1. Three by Raoul Ruiz: City of Pirates (1984), Manuel on the Island of Wonders (1985), and That Day (2003)
City of Pirates has been the one to beat since I watched it this summer. I can’t say Manuel beats it exactly, but they are highly complimentary (both concern islands, pirates, children with identity issues, etc). The other (and of course Mysteries of Lisbon) is happy proof that Ruiz never stopped making brilliant work to the end of his life. I look forward to catching up with all the rest.
2. Three by Bergman: Smiles of a Summer Night (1955), The Magician (1958) and The Virgin Spring (1960)
I didn’t even think I liked Bergman very much until I saw Monika at Emory early this year. Then I watched each of these expecting to be let down, but I never was. So I’m grudgingly redefining myself as a huge Bergman fan.
8. The Wind Will Carry Us (1999, Abbas Kiarostami)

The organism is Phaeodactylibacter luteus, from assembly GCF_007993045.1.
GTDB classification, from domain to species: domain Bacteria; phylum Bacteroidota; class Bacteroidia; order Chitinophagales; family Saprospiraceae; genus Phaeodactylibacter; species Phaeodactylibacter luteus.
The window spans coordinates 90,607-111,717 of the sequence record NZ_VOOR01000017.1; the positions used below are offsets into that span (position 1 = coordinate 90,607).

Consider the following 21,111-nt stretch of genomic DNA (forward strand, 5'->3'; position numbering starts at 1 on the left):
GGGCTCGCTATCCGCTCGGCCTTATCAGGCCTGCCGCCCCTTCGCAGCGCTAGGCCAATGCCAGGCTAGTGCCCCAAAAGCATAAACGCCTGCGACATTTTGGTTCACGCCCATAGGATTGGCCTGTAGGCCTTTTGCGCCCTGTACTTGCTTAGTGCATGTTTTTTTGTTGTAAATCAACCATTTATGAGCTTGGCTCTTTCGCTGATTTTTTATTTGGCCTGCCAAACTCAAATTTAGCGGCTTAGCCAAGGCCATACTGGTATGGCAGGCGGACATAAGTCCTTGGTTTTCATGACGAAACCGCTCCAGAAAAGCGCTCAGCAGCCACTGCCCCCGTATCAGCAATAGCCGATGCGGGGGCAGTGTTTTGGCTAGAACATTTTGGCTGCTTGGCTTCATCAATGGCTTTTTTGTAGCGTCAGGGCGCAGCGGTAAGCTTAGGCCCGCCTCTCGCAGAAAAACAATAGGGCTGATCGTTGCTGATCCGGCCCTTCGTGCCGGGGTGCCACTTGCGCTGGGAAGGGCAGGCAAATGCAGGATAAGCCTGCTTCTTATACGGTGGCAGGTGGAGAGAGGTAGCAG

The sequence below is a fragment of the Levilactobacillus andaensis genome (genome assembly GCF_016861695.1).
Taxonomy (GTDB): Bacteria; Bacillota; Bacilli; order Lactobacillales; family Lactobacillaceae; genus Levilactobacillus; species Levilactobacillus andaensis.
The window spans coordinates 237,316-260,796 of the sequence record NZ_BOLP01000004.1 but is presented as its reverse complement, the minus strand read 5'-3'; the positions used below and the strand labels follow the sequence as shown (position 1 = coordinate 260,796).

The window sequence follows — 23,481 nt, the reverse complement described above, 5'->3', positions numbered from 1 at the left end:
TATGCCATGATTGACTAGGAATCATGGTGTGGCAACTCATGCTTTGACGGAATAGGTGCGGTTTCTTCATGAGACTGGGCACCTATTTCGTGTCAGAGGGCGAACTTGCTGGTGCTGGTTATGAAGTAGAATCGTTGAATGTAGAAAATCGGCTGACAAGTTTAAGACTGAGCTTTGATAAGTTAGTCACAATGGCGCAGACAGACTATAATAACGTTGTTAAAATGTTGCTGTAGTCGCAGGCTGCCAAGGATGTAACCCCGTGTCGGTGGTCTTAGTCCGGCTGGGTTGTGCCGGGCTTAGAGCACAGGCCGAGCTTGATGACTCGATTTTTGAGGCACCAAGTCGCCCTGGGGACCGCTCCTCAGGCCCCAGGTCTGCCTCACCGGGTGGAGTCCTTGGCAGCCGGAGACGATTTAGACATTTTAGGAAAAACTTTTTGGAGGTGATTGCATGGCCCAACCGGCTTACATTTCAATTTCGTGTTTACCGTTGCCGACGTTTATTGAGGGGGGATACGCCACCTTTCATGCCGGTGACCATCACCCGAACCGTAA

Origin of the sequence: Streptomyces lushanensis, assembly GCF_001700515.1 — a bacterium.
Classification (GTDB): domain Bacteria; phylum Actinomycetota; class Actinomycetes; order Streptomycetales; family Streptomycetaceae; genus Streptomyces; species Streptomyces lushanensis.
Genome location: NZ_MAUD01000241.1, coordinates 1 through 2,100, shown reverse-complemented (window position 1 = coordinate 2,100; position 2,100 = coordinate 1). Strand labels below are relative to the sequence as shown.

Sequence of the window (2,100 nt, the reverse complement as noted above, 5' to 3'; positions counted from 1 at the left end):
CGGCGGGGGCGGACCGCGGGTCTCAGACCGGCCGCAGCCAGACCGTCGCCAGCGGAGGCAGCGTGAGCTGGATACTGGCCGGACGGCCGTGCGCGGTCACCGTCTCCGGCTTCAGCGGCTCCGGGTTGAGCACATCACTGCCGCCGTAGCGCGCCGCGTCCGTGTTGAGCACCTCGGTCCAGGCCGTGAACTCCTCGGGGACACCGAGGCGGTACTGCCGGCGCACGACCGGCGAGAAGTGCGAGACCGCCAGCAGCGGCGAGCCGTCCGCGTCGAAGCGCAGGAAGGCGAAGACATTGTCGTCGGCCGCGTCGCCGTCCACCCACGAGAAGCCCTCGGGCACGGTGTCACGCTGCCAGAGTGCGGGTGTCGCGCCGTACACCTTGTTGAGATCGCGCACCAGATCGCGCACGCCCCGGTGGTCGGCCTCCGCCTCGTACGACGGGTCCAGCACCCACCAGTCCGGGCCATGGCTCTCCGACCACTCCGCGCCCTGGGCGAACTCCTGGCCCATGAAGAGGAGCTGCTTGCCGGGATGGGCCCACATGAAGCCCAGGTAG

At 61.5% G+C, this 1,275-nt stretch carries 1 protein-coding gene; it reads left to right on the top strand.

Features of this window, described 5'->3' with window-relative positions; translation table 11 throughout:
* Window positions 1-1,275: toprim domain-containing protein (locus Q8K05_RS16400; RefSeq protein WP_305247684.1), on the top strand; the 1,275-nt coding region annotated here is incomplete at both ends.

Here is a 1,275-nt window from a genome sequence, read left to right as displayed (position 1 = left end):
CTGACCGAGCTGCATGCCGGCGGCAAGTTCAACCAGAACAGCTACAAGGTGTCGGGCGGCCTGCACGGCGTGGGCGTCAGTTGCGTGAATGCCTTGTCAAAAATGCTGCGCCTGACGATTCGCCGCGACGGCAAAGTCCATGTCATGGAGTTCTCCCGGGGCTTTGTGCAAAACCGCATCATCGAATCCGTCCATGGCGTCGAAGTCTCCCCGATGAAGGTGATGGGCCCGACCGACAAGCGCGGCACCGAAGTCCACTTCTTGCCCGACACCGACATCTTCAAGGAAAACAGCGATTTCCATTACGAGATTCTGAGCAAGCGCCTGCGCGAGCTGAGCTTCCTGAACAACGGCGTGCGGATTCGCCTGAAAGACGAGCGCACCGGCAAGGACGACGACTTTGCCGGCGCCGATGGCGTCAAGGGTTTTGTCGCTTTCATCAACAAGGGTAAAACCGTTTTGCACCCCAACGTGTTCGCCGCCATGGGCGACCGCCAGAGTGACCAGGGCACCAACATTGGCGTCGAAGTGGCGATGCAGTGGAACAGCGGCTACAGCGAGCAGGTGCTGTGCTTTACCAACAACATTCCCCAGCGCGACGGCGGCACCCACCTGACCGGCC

I don’t care if it’s cheating to put 25 titles in my top-10.
21. Make Way For Tomorrow (1937, Leo McCarey)
22. Center Stage (1991, Stanley Kwan)
23. Powell & Pressburger: A Canterbury Tale and Gone to Earth
24. Hail the Conquering Hero (1944, Preston Sturges)
25. Gothic (1986, Ken Russell)
26. The Crowd (1928, King Vidor)
My Life to Live (1962, Jean-Luc Godard)
The Last Bolshevik (1992, Chris Marker)
L’Assassinat du PÃ¨re NoÃ«l (1941, Christian-Jaque)
The Marquise of O (1976, Eric Rohmer)
Even Dwarfs Started Small (1970, Werner Herzog)
The Last Mistress (2007, Catherine Breillat)
Finally, because his films don’t like to mingle with the others,
Jacques Rivette of the year: L’Amour Fou (1969)